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Factor Accumulation Story: Any Unfinished Business?

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  • Michal Kejak
  • David Vavra

Abstract

We construct a new measure of knowledge capital as an aggregate production factor in the sense of Lucas and employ it in a standard growth and variance accounting exercise. We base this new measure on the available data on educational attainment using the empirically confirmed relationship between the level of education and productivity growth. Decomposing the post war growth record we find that most of the growth in income per worker has been explicable in terms of factor accumulation. Overall, the scope for technology residual remained negligible, although there are important differences among various country groups. Unlike the results on growth accounting, explaining the variation in the average growth performance of the individual countries through the variation in the rates of growth of the production factors still leaves a substantial part of the variation unexplained. Yet, this part is significantly smaller than what other studies have ascribed to the variation of the technology residual. Lastly, we also demonstrate how the new measure of knowledge stock may be used to test theoretical predictions regarding the recent convergence experience in the EU periphery. The good fit of the theory can be interpreted as an indication that the theory provides a reasonable candidate explanation for total factor productivity growth.

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Bibliographic Info

Paper provided by The Center for Economic Research and Graduate Education - Economic Institute, Prague in its series CERGE-EI Working Papers with number wp220.

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Date of creation: May 2004
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Handle: RePEc:cer:papers:wp220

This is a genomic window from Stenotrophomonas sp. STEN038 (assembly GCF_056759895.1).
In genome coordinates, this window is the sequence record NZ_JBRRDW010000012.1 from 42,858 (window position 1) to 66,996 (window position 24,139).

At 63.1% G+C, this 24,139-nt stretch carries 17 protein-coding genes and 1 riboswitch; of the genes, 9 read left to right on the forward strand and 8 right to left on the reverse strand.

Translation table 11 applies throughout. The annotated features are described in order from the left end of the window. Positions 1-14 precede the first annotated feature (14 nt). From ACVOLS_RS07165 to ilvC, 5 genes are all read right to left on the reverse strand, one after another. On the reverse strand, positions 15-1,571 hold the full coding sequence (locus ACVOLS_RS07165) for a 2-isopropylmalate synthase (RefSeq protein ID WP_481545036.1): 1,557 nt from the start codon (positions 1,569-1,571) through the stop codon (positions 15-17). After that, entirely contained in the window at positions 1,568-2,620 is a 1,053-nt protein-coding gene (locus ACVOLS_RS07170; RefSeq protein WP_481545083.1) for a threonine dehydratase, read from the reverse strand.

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Related research

Keywords: Human capital; Endogenous growth; Total factor productivity; Growth accounting;

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References

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  1. Michal Kejak, 2001. "Stages of Growth in Economic Development," Development and Comp Systems 0012014, EconWPA.
  2. Young, Alwyn, 1995. "The Tyranny of Numbers: Confronting the Statistical Realities of the East Asian Growth Experience," The Quarterly Journal of Economics, MIT Press, vol. 110(3), pages 641-80, August.
  3. Robert E. Hall & Charles I. Jones, 1999. "Why Do Some Countries Produce So Much More Output Per Worker Than Others?," The Quarterly Journal of Economics, MIT Press, vol. 114(1), pages 83-116, February.
  4. F Zilibotti, 1993. "A Rostovian Model of Endogenous Growth and Underdevelopment Traps," CEP Discussion Papers dp0166, Centre for Economic Performance, LSE.
  5. Benhabib, Jess & Spiegel, Mark M., 1994. "The role of human capital in economic development evidence from aggregate cross-country data," Journal of Monetary Economics, Elsevier, vol. 34(2), pages 143-173, October.
  6. Klenow, Peter J. & Rodriguez-Clare, Andres, 1997. "Economic growth: A review essay," Journal of Monetary Economics, Elsevier, vol. 40(3), pages 597-617, December.
  7. Frank Barry & John Bradley & Michal Kejak & David Vavra, 2003. "The Czech economic transition," The Economics of Transition, The European Bank for Reconstruction and Development, vol. 11(3), pages 539-567, 09.
  8. Alan Krueger & Mikael Lindahl, 2000. "Education for Growth: Why and For Whom?," Working Papers 808, Princeton University, Department of Economics, Industrial Relations Section..
  9. Lucas, Robert Jr., 1988. "On the mechanics of economic development," Journal of Monetary Economics, Elsevier, vol. 22(1), pages 3-42, July.
  10. Kejak, Michal & Seiter, Stephan & Vavra, David, 2004. "Accession trajectories and convergence: endogenous growth perspective," Structural Change and Economic Dynamics, Elsevier, vol. 15(1), pages 13-46, March.
  11. Azariadis, Costas & Drazen, Allan, 1990. "Threshold Externalities in Economic Development," The Quarterly Journal of Economics, MIT Press, vol. 105(2), pages 501-26, May.
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Cited by:
  1. Michal Kejak & Stephan Seiter & David Vavra, 2004. "Accession Trajectories and Convergence: Endogenous Growth Perspective," CERGE-EI Working Papers wp219, The Center for Economic Research and Graduate Education - Economic Institute, Prague.
  2. Zuzana Křístková, 2012. "Impact of R&D Investment on Economic Growth of the Czech Republic - A Recursively Dynamic CGE Approach," Prague Economic Papers, University of Economics, Prague, vol. 2012(4), pages 412-433.
  3. Zuzana KRISTKOVA, 2013. "Analysis of Private R&D Effects in a CGE Model with Capital Varieties: The Case of the Czech Republic," Czech Journal of Economics and Finance (Finance a uver), Charles University Prague, Faculty of Social Sciences, vol. 63(3), pages 262-287, July.

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